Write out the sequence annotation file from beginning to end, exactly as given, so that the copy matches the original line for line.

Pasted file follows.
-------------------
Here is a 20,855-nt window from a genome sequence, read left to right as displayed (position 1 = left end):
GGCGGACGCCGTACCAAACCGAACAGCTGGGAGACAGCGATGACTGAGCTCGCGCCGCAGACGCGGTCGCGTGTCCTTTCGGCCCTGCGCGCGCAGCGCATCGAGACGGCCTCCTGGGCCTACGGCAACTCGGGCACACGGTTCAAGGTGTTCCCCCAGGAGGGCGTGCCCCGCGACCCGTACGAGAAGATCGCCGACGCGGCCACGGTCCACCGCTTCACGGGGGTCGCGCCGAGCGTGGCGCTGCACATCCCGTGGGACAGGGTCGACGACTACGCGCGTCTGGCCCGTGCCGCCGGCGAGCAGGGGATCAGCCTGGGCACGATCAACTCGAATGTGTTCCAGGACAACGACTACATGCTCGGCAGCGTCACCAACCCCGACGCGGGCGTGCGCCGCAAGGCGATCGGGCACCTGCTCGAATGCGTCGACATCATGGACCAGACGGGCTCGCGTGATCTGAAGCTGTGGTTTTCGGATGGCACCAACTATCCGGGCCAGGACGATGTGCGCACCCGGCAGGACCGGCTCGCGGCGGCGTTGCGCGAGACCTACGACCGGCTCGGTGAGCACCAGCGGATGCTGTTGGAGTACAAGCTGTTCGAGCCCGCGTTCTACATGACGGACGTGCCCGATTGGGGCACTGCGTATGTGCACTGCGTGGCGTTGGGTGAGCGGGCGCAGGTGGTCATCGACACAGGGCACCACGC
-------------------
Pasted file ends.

Here is a 20,855-nt window from a genome sequence, read left to right as displayed (position 1 = left end):
GGCGGACGCCGTACCAAACCGAACAGCTGGGAGACAGCGATGACTGAGCTCGCGCCGCAGACGCGGTCGCGTGTCCTTTCGGCCCTGCGCGCGCAGCGCATCGAGACGGCCTCCTGGGCCTACGGCAACTCGGGCACACGGTTCAAGGTGTTCCCCCAGGAGGGCGTGCCCCGCGACCCGTACGAGAAGATCGCCGACGCGGCCACGGTCCACCGCTTCACGGGGGTCGCGCCGAGCGTGGCGCTGCACATCCCGTGGGACAGGGTCGACGACTACGCGCGTCTGGCCCGTGCCGCCGGCGAGCAGGGGATCAGCCTGGGCACGATCAACTCGAATGTGTTCCAGGACAACGACTACATGCTCGGCAGCGTCACCAACCCCGACGCGGGCGTGCGCCGCAAGGCGATCGGGCACCTGCTCGAATGCGTCGACATCATGGACCAGACGGGCTCGCGTGATCTGAAGCTGTGGTTTTCGGATGGCACCAACTATCCGGGCCAGGACGATGTGCGCACCCGGCAGGACCGGCTCGCGGCGGCGTTGCGCGAGACCTACGACCGGCTCGGTGAGCACCAGCGGATGCTGTTGGAGTACAAGCTGTTCGAGCCCGCGTTCTACATGACGGACGTGCCCGATTGGGGCACTGCGTATGTGCACTGCGTGGCGTTGGGTGAGCGGGCGCAGGTGGTCATCGACACAGGGCACCACGC